Without proper sponsorship, your highly skilled migrant permit will be revoked and you will be unable to work and stay in the Netherlands. Whether you have been terminated, resigned, or are changing employers, sponsorship remains the most critical and time-sensitive issue.

Thankfully, this is where firms like ours are able to fill a critical gap. Our team at All About Expats has experience in providing sponsorship services for companies and highly skilled migrants.

Outsourcing Employership and Sponsorship

We, at All About Expats, are a recognised sponsor of the IND. Currently, we are one of the top employers that are payrolling expats and highly skilled migrants in the Netherlands.

Our services allow companies and highly skilled migrants to work together regardless of sponsorship status.

Our payrolling service allows companies that are not recognised IND sponsors to recruit and retain international employees by outsourcing employership to us. This means, the highly skilled migrant or expat will be on our payroll while being employed by said company.

Accordingly, as a highly skilled migrant or expat, you can find employment (whether with sponsorship or not) and then propose our services to your new employer.

You can learn more about this by visiting our IND Sponsorship page, or by contacting us directly via email or phone.

Highly Skilled Migrant Salary Requirements

When switching employers, some of the questions we get from expats and highly skilled migrants center around minimum salary amounts and standard pay brackets.

We have prepared an overview that will answer your questions regarding minimum salary requirements when changing employers.

Highly Skilled Migrants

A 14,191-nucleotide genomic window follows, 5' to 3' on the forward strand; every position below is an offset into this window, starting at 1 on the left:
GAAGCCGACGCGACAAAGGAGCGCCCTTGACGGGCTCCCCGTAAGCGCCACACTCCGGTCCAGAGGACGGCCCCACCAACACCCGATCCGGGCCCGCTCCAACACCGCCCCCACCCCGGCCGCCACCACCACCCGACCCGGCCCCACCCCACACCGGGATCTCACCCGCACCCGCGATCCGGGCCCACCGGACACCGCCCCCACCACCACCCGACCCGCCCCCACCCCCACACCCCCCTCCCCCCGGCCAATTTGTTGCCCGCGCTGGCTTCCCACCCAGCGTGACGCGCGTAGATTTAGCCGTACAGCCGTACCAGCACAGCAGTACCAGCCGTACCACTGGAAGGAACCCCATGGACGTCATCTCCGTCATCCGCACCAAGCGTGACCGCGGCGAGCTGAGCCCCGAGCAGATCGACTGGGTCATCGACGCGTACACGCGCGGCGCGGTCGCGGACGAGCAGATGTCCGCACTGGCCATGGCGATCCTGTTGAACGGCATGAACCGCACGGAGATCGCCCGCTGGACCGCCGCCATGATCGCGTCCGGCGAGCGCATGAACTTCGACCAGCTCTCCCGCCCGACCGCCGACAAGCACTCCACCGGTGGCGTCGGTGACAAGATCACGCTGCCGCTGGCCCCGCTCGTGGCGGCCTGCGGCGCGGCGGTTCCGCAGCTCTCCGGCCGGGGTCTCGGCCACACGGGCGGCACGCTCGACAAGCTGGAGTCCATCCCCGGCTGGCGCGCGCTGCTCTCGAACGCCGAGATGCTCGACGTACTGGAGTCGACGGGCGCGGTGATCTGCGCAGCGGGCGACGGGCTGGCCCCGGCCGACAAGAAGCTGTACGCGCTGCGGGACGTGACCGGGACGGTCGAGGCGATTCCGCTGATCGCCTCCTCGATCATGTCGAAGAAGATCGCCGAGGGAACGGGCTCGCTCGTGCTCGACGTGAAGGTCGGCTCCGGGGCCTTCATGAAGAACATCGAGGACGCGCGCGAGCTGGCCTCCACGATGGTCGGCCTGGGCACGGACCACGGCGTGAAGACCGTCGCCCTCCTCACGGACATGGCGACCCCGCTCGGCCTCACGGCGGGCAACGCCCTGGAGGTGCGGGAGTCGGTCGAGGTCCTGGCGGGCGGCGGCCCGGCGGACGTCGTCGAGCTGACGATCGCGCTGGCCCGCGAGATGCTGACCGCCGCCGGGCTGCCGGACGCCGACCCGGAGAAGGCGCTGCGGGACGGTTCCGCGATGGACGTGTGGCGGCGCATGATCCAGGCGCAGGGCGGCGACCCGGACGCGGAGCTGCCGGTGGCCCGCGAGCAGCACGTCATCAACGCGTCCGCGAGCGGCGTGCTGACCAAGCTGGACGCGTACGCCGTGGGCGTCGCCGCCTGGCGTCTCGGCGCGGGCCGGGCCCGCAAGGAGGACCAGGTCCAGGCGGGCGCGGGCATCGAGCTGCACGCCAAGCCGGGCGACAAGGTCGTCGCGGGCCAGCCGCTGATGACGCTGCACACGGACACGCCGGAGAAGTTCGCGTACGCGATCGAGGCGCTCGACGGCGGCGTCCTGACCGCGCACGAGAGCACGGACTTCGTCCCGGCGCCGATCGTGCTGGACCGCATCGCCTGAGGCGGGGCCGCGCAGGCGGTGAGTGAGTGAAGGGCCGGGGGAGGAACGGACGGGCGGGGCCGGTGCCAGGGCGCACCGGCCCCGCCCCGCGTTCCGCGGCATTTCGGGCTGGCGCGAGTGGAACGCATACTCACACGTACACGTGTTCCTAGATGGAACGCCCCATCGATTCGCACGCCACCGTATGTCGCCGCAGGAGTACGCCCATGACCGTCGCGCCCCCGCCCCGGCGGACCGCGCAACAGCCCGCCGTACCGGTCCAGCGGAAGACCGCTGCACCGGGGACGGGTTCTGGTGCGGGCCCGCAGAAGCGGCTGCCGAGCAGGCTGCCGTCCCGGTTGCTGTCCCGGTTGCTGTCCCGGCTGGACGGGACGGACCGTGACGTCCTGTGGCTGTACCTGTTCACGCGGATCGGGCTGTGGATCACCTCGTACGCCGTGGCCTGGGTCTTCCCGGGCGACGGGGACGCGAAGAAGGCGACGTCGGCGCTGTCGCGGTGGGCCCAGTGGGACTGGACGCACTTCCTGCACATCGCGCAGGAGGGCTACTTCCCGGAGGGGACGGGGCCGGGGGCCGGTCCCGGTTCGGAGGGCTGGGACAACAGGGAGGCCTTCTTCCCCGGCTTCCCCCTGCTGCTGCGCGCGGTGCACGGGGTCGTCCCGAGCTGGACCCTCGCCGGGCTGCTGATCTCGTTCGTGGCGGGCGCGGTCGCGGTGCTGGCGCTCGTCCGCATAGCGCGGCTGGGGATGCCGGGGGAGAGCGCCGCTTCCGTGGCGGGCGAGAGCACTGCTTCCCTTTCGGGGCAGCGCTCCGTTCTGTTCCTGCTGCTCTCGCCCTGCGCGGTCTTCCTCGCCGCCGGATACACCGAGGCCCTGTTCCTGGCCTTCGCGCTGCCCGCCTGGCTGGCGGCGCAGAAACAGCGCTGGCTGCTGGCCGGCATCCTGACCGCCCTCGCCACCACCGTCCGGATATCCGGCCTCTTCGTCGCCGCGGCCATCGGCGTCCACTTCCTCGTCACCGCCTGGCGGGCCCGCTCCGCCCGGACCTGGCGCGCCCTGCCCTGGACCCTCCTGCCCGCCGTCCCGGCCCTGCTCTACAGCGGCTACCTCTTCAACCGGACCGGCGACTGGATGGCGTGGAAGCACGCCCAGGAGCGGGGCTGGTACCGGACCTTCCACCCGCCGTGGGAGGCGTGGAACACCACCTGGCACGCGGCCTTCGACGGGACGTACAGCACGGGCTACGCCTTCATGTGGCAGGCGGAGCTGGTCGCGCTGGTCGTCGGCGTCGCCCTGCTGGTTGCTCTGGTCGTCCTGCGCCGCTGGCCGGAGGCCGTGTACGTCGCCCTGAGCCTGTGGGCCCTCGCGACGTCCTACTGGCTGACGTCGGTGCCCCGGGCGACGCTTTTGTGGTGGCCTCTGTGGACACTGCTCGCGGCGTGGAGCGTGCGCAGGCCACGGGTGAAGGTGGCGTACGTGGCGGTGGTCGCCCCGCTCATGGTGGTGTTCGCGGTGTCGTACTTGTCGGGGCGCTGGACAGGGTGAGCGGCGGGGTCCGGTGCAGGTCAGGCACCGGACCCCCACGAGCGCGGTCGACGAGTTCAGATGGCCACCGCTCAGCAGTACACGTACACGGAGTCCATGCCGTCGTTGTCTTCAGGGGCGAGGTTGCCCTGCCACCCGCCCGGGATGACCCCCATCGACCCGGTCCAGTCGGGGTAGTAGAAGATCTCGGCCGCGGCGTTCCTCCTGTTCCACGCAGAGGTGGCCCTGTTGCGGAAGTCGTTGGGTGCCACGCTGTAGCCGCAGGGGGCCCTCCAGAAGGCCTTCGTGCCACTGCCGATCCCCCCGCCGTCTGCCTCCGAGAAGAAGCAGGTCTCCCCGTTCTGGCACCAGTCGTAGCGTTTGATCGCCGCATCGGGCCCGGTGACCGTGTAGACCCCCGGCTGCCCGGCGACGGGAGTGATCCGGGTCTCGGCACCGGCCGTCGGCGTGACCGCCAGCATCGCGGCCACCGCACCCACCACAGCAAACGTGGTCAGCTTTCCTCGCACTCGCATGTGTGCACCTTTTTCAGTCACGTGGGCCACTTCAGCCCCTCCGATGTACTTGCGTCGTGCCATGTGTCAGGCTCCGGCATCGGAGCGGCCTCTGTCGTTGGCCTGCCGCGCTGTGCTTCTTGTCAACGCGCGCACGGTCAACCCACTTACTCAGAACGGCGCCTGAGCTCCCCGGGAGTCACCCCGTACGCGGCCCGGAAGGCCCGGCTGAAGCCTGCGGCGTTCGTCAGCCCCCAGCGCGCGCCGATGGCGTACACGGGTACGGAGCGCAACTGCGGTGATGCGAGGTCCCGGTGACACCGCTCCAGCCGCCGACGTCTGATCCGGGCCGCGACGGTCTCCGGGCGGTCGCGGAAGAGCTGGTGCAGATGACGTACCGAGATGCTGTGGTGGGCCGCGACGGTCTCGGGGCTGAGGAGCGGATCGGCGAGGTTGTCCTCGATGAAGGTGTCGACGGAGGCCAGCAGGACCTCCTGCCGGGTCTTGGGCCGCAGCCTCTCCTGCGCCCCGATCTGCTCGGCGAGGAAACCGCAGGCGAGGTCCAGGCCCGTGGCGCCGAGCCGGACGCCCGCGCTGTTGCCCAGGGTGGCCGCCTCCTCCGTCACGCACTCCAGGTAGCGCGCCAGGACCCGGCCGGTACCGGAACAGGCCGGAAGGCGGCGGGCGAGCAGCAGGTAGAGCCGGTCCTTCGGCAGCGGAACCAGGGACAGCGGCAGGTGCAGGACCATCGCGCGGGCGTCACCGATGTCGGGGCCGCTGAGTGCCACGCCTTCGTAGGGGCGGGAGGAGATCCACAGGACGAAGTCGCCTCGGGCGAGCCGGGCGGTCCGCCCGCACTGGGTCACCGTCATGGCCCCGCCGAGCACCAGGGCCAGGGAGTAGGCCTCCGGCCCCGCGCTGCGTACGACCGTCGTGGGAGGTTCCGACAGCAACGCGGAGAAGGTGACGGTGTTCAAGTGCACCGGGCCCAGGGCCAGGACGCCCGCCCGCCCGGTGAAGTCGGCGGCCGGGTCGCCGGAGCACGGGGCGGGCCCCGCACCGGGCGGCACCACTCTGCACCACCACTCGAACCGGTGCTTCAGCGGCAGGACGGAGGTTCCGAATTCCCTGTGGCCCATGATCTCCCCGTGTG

Reduced Salary after Orientation Year

If you are coming off your orientation year visa and are being hired as a highly skilled migrant, your minimum salary falls under “reduced salary criterion after residence permit orientation year.”

When changing employers and sponsors, your new employer can always offer you the minimum salary under this bracket.

The salary minimum is € 2.801 (as of 2024).

Highly Skilled Migrants

Minimum Salary Under 30 yrs

If you are starting your career as a sponsored highly skilled migrant in the Netherlands and are aged under 30, your employer is required to offer you the minimum salary of € 3.909 (as of 2024).

When changing sponsor (employer) the required amount salary criterion for highly skilled migrants under 30 remains valid on date of change only if you are still under 30. Otherwise the minimum required salary for migrants aged 30 and older applies.

Highly Skilled Migrants

Minimum Salary 30+ yrs

If you are starting your career as a sponsored highly skilled migrant in the Netherlands and are aged over 30, your employer is required to offer you the minimum salary of € 5.331.

When changing sponsors (employers) as a highly skilled migrant you will fall under the 30 years or older minimum salary bracket. Please note, these minimum salary requirements, are subject to change depending on government rulings and so forth.

As you change employers and are over 30, verify the minimum salary requirement for over 30 of that specific year.

For 2024, the minimum salary for highly skilled migrants 30 years and older is € 5.331.

Highly Skilled Migrants

Minimum Salary for EU Blue Card

If you hold a European Blue Card and are working in the Netherlands for the first time the minimum monthly salary an employer can offer you is € 6.245 (as of 2024).

When changing employers you will still fall under the minimum salary bracket for EU Blue Card. Please note, these minimum salary requirements can change annually depending on government rulings and so forth.

For 2024, EU Blue Card holders can earn a minimum of € 6.245.

Highly Skilled Migrant: Additional Support

When your visa and sponsorship is tied to an employer, we understand the difficulty of deciding to leave or potentially switch employers.

However, it’s important to understand your rights and options, especially if you are unhappy or ready to take your career to the next level.

At All About expats, we also offer additional support such as consultations with our experts if you are a highly skilled migrant or expat and have employment and visa questions.

Moreover, follow us on LinkedIn for relevant updates and advice related to living, working, or studying in the Netherlands as an expat and highly skilled migrant.